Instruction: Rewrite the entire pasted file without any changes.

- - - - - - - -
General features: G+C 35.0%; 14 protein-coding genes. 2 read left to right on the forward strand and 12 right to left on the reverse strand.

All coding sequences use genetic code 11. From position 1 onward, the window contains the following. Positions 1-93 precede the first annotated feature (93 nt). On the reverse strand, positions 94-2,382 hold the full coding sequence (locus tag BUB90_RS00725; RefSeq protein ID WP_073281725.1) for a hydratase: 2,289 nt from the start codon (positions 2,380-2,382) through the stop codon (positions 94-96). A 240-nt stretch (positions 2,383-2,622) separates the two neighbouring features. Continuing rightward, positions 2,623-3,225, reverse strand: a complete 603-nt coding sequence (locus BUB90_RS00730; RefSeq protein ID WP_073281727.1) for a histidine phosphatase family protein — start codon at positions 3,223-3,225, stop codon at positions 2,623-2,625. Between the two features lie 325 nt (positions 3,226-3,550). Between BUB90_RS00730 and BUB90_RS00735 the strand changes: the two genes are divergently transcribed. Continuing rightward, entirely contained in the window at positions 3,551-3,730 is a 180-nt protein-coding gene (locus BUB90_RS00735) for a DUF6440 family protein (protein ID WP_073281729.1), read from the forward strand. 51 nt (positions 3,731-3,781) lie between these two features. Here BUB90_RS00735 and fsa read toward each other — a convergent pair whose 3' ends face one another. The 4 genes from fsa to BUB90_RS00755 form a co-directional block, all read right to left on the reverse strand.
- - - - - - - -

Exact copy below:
General features: G+C 35.0%; 14 protein-coding genes. 2 read left to right on the forward strand and 12 right to left on the reverse strand.

All coding sequences use genetic code 11. From position 1 onward, the window contains the following. Positions 1-93 precede the first annotated feature (93 nt). On the reverse strand, positions 94-2,382 hold the full coding sequence (locus tag BUB90_RS00725; RefSeq protein ID WP_073281725.1) for a hydratase: 2,289 nt from the start codon (positions 2,380-2,382) through the stop codon (positions 94-96). A 240-nt stretch (positions 2,383-2,622) separates the two neighbouring features. Continuing rightward, positions 2,623-3,225, reverse strand: a complete 603-nt coding sequence (locus BUB90_RS00730; RefSeq protein ID WP_073281727.1) for a histidine phosphatase family protein — start codon at positions 3,223-3,225, stop codon at positions 2,623-2,625. Between the two features lie 325 nt (positions 3,226-3,550). Between BUB90_RS00730 and BUB90_RS00735 the strand changes: the two genes are divergently transcribed. Continuing rightward, entirely contained in the window at positions 3,551-3,730 is a 180-nt protein-coding gene (locus BUB90_RS00735) for a DUF6440 family protein (protein ID WP_073281729.1), read from the forward strand. 51 nt (positions 3,731-3,781) lie between these two features. Here BUB90_RS00735 and fsa read toward each other — a convergent pair whose 3' ends face one another. The 4 genes from fsa to BUB90_RS00755 form a co-directional block, all read right to left on the reverse strand.